Just before I reached puberty, my Maltese father told me, A woman is like a cow, always with one eye opened and one eye closed. And I wondered if hed meant only my mother. Just before my wedding day, my father told me what hed meant: A woman always pretends she cant see anything, but […]
"I like the mental puzzle involved with dealing with a real situation rather than one that you can just arbitrarily choose to change. And frankly I like the social mission of writing non-fiction."
The second African-American to win a Rhodes Scholarship, John Edgar Wideman is the author of 11 novels, including most recently Two Cities. He has also written four short-story collections and is a widely published essayist and social critic.
John Waters has made 15 films, including Hairspray, Pink Flamingos, Serial Mom, Pecker, and most recently, Cecil B. DeMented. He has also done some acting. Learn more about filmmaker John Waters by visiting the Internet Movie Database and his faculty page at the European Graduate School.
Studs Terkel authored over two dozen books, including: Hard Times, Working, RACE, The Good War (which won a Pulitzer), Coming of Age, My American Century, and The Great Divide.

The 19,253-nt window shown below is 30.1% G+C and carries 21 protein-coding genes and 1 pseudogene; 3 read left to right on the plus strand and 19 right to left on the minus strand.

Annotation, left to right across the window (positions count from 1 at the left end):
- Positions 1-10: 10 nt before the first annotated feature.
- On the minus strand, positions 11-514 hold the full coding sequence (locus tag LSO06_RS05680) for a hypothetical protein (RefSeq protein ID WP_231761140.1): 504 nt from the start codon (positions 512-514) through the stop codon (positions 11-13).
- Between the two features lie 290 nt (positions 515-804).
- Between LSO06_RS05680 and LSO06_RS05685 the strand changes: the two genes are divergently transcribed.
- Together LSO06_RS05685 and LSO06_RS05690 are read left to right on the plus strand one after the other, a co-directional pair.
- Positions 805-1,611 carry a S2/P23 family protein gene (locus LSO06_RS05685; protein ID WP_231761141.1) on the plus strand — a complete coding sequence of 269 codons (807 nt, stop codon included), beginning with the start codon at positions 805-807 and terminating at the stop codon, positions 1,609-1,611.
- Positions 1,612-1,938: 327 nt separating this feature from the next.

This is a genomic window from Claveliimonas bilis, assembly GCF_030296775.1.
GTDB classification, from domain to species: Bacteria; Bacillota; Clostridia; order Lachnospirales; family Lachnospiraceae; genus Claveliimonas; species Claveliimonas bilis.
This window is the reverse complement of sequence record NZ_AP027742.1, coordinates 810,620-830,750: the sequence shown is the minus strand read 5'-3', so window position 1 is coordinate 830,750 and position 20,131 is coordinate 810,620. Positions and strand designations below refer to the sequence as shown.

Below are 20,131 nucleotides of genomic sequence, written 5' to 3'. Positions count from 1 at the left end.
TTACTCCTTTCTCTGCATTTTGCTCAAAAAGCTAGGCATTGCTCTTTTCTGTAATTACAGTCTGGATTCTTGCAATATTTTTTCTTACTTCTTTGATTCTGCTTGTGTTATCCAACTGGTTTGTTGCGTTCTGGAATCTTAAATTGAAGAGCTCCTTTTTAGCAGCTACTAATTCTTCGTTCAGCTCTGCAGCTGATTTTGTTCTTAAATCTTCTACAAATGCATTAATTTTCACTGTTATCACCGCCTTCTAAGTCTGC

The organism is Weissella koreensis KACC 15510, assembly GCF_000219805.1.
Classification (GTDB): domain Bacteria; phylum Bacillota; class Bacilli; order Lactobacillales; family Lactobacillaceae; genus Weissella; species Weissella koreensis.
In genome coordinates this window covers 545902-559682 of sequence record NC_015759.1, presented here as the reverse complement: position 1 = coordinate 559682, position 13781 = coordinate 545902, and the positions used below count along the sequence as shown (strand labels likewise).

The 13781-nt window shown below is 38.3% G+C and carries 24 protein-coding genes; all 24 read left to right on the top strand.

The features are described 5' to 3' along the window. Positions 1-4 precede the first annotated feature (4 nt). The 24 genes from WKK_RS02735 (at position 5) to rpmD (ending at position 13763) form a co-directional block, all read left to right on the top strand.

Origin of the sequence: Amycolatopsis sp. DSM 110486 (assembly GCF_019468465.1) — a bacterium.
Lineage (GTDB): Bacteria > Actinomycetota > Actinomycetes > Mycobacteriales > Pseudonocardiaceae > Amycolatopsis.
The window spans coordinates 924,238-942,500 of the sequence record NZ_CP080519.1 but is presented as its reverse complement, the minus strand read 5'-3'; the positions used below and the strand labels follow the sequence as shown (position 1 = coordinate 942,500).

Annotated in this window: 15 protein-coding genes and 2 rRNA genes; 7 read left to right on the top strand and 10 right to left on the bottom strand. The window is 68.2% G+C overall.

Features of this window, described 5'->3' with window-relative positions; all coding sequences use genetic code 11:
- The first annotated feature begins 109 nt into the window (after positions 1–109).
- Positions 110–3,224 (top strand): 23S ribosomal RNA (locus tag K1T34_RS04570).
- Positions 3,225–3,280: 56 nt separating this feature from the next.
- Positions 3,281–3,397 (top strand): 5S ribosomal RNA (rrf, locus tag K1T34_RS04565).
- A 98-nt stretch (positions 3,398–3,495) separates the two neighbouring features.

Robert Stone has written five novels, including National Book Award winner Dog Soldiers.
Columbia University history professor Simon Schama's books include The Embarassment of Riches: An Interpretation of Dutch Cultures in the Golden Age (1987); Citizens: A Chronicle of the French Revolution (1989); Dead Certainties (1991); Landscape and Memory (1995); and Rembrandt's Eyes (1999). He has also been an art critic for New Yorker Magazine.
Film auteur John Sayles has written 26 films, half of which he also directed. His films include Eight Men Out, Passion Fish, and, most recently, Limbo. He has also acted in over 20 movies. For more on Sayles and his films, visit the Internet Movie Database.
Richard Price is both a novelist and a screenwriter.
Micheal Ondaatje wrote The English Patient, which won a Booker Prize and was adapted into an Academy-award-winning film in 1996.